The city of Santa Cruz replaced La Laguna as the island’s capital in 1723. Along with its newfound administrative power came commercial and financial might – when the dominant port of Garachico was destroyed by a volcanic eruption in 1706. Due to its strategic position as a stop over point between Europe and the Americas, Santa Cruz was the target of many attempted invasions – most famously by the British, led by Admiral Horatio Nelson in 1797. The British were defeated and Nelson lost his right arm during the battle.
What to see
In 1974, Santa Cruz held an international street sculpture exhibition. As a result, a city with strong artistic tendencies emerged. A variety of prestigious sculptors, such as Henry Moore, Joan Miró, Martín Chirino and Eusabio Sempere, contributed to the eclectic collection of urban art now on show throughout the city.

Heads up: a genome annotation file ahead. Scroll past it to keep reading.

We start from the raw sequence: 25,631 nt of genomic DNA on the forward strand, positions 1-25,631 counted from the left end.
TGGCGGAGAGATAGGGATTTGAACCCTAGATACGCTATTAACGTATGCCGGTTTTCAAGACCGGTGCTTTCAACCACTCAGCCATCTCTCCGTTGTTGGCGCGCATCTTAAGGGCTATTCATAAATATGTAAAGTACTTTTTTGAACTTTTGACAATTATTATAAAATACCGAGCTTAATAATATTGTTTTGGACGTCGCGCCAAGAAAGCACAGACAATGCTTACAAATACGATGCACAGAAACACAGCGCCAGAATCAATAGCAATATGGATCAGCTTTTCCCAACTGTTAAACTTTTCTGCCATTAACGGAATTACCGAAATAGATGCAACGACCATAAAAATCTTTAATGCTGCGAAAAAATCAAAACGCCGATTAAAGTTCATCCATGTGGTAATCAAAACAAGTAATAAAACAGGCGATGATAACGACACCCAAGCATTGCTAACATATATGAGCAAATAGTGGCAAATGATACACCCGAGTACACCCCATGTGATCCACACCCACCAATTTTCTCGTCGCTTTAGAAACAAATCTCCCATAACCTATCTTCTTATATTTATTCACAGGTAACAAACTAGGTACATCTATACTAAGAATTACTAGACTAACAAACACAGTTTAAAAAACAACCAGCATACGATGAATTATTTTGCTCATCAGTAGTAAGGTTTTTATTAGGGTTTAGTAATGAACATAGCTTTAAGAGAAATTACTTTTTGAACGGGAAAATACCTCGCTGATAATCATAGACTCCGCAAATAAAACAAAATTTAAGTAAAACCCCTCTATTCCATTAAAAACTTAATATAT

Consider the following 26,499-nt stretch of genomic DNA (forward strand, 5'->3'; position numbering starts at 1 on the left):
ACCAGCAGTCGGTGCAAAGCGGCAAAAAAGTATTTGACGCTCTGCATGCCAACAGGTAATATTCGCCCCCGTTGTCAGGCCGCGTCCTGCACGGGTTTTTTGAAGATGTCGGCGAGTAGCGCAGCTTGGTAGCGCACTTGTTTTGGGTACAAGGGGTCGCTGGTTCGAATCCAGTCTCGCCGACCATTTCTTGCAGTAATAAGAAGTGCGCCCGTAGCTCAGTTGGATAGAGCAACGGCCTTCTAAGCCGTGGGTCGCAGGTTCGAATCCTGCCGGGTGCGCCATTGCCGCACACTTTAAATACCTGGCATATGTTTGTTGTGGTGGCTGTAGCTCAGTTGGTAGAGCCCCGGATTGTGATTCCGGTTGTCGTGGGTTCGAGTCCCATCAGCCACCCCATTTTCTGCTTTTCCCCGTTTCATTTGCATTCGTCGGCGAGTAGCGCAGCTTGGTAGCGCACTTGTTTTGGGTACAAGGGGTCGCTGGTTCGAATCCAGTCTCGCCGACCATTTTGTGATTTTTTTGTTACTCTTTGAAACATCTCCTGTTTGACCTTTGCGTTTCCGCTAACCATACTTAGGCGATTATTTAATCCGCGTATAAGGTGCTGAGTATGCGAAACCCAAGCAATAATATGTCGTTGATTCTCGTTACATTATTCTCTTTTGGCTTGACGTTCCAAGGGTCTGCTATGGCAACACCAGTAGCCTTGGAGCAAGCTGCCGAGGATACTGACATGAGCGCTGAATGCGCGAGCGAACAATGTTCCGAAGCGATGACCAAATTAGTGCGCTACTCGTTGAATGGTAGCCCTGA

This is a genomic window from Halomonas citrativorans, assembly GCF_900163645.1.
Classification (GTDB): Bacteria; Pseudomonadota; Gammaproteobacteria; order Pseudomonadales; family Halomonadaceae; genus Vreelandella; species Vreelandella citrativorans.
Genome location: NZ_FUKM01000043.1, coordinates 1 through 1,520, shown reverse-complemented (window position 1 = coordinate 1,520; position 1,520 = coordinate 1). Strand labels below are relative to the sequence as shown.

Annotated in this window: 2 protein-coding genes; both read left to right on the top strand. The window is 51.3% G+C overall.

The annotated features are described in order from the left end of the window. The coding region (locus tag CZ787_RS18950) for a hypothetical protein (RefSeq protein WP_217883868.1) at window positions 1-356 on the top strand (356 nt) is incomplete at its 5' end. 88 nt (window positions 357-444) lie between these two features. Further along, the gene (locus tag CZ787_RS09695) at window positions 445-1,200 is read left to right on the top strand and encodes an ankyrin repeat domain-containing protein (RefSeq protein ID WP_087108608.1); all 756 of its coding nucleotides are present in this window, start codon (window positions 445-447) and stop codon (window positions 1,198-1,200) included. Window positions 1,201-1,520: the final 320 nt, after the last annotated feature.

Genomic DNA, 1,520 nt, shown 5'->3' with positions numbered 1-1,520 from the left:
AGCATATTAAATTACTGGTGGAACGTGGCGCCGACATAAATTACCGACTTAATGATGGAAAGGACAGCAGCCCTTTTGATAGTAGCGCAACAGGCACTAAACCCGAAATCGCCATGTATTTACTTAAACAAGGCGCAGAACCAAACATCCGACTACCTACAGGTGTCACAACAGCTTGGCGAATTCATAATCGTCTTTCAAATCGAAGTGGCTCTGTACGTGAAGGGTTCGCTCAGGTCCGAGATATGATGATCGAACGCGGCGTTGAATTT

Most of the sculptures are found along Rambla del General Franco; many others are located within the Parque Garcia Sanabria (currently closed to the public due to refurbishment) and on almost every street or plaza in Santa Cruz.
If you’d prefer to spend your time admiring the impressive sculpture collection rather than studiously inspecting a city map, then book yourself a place on one of the free, daily ‘sculpture trail’ walking tours organised by the council. Ask at one of the tourist information points or call 922 531 107. Tours are available in English.
Situated off Plaza Iglesia stands the church of Nuestra Señora de la Concepción. Building began in 1502 but took two hundred years to complete. Destroyed by a fire in 1652, the church was rebuilt a year later. The distinctive six-story belfry was added in 1786. The church sits on the spot where Fernandez de Lugo was said to have placed the ‘holy cross of the conquest’.